Instead, each workbook recaps the lesson and takes it as a launching off point for further viewing and work to apply to your own ideas and projects.
Some of the background info they present is slightly redundant. If you’re taking this class in the first place you will have already heard of Scorsese and his filmography. You might have already heard him talk about his early years, his favourite films and his formative cinema experiences, as he’s made a couple of documentaries on the subject (about American and Italian movies).
Another disadvantage of this being an online course is, of course, that there’s not going to be any personal interaction between you and your tutor. Martin Scorsese can’t come to your short film set and give you personalised advice. It’s up to you to follow the exercises and carry out the practical side.
Martin Scorsese Masterclass – Community & Interactivity
Participants are encouraged to share their work, ask for help and advice and start discussions in the comments for each video. However, this is not the most useful feature.
While many of those taking the class are professional and sensible, the comments can become a little swamped with self-promotion or beginners confident that their latest short film is genius. It doesn’t inspire confidence in the community’s ability to offer good feedback.
Other participants take the class at different times and could be anywhere in the world. The Martin Scorsese Masterclass is not going to be a substitute for meeting people and networking in the real world. Likewise, the community forum is not hugely active and has members from across all different classes.
This is not a major problem, as the main selling point of the course is the lessons themselves. Additionally, as Scorsese says, to start making your own short films you need to find collaborators interested in other aspects of filmmaking – camera, sound, editing, and so on. Presumably, most of the other class participants are aspiring directors themselves, and not the most useful contacts to make.
It’s quite possible however, as more and more people take the class, more professional connections can and will be made through the platform. But it shouldn’t be your main reason for taking the Martin Scorsese Masterclass.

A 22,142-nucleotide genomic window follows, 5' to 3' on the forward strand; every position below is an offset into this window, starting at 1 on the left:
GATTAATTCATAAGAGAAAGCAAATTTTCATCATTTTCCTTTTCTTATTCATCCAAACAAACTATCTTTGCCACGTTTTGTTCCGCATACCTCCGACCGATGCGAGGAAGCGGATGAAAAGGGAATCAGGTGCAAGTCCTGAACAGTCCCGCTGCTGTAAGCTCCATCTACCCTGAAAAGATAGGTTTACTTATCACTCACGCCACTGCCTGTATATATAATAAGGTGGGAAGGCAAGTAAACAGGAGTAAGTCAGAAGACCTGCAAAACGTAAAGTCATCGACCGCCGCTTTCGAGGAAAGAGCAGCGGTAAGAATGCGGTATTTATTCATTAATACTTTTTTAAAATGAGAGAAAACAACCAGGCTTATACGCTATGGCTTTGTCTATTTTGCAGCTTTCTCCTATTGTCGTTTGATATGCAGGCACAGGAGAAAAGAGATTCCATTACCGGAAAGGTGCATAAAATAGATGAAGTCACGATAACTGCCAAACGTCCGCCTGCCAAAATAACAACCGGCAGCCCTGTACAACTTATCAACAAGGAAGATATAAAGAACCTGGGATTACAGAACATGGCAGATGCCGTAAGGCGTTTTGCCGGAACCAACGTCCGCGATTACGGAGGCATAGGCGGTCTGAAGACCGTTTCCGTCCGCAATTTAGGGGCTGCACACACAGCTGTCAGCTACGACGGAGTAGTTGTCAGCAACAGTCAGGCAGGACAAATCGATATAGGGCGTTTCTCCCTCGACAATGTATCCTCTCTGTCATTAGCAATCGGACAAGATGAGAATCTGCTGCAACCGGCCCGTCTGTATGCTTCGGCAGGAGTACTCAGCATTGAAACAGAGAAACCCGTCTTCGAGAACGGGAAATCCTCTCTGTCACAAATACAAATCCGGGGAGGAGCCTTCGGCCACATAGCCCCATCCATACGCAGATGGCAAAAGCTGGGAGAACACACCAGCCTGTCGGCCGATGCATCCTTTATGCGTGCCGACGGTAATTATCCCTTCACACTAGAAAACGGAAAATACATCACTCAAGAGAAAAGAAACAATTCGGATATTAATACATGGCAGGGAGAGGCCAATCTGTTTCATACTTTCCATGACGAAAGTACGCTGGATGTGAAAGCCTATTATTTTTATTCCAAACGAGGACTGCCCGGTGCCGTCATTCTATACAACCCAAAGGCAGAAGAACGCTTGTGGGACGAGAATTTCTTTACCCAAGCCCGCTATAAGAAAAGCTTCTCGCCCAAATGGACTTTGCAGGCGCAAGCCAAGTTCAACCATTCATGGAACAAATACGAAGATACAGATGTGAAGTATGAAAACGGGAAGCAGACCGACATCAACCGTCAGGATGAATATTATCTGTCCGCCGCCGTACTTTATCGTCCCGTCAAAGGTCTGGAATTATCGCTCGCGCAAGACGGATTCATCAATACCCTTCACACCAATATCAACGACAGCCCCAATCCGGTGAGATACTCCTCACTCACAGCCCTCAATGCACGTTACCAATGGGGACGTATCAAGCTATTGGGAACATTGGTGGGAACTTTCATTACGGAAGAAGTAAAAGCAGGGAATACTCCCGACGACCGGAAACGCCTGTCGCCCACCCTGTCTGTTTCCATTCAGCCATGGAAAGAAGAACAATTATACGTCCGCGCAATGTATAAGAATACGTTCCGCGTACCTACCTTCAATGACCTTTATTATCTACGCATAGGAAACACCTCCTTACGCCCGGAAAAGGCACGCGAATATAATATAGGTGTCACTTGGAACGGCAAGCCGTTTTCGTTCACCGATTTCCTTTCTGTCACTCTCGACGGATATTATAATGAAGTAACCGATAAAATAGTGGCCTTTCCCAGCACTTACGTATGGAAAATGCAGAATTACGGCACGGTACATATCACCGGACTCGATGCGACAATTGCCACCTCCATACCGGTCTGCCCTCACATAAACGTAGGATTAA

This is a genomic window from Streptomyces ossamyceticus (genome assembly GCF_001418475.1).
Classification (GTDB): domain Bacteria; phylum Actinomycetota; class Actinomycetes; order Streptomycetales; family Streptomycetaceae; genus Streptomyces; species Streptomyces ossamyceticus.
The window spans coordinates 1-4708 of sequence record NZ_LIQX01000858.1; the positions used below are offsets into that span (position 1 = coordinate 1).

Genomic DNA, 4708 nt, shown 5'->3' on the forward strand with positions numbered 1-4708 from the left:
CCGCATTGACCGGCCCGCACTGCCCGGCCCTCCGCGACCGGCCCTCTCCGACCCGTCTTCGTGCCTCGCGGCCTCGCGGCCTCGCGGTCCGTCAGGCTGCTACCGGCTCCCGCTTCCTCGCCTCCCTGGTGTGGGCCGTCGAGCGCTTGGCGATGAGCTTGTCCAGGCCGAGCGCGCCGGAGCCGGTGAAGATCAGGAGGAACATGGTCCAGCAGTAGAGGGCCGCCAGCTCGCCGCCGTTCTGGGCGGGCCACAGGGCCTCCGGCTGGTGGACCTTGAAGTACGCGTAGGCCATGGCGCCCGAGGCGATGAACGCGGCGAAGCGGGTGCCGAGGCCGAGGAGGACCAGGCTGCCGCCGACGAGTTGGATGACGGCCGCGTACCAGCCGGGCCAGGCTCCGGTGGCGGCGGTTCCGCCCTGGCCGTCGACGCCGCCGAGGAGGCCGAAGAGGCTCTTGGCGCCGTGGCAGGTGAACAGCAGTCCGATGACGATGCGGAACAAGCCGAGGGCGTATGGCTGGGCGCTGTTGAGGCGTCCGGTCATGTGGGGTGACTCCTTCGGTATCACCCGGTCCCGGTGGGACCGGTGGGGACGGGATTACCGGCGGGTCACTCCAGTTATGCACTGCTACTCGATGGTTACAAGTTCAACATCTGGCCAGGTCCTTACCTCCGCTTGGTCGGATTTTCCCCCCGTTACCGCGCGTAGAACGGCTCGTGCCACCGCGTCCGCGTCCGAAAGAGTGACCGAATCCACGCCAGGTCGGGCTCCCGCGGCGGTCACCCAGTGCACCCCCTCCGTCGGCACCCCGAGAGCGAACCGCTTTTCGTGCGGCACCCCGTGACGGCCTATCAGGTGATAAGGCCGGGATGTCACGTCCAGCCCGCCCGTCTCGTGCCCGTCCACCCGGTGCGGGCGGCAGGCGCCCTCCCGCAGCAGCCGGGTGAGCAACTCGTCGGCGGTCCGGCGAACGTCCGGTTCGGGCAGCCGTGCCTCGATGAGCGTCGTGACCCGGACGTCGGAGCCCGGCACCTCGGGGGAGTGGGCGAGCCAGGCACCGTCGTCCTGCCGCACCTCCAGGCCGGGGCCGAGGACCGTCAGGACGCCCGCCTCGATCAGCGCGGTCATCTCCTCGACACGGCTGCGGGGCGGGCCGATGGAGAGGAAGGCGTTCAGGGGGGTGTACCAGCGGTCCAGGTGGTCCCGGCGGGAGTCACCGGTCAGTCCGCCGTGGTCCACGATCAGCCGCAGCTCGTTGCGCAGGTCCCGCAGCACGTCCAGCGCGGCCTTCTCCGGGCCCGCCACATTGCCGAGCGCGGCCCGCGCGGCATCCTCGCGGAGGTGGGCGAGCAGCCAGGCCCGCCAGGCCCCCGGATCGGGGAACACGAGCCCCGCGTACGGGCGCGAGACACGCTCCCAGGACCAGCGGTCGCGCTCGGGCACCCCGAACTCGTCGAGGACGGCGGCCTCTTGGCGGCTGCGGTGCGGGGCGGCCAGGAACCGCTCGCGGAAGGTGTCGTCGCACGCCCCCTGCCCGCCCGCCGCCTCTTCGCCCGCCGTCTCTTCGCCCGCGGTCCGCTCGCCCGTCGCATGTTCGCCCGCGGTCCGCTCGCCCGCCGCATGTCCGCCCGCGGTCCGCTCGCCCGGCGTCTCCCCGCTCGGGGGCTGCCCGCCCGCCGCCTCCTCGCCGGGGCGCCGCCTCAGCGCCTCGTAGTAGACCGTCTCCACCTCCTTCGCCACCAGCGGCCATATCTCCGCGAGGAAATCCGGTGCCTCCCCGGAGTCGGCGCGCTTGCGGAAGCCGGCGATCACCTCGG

Similarly, there is an ‘Office Hours’ feature, where it’s promised that you can “Watch Martin provide feedback on assignments and answer student questions”, but there doesn’t appear to be any content there yet, even though the course has been available for some time.
Martin Scorsese Masterclass – Value
The MasterClass courses are all slickly produced and presented, with high production values. The video lessons vary in length, but put together they’re well over 4 hours. Following all the exercises will likely triple that, if not more.
The price is less than what in-person classes would cost, as you’d hope and expect, but it might still seem steep compared to the price we’ve come to expect from the internet (i.e. free).
It is a one-time purchase for lifetime access, or an annual subscription for access to every MasterClass, although it’s not clear if there’ll be any added content further down the line. (More likely is a second, separate Masterclass, as other instructors have done, if Scorsese has the time and inclination.)
As always, it’s worth being canny and looking out for promotions and deals through the year, asking for it as a present or to split it with a filmmaking friend. The shared experience, bouncing ideas off someone else in person, could even enhance the course’s value.
Martin Scorsese Masterclass – Should I Take It?
The Martin Scorsese Masterclass can’t be taken passively. It will help develop your vision as a director, but it can’t – and shouldn’t – tell you what that vision should be. That will only come through time and the hard work of watching, studying and making films.
The Martin Scorsese Masterclass is a great place to start a filmmaking education, but its value depends on your commitment. Like any film school or educational experience, you can only get out of it what you put into it.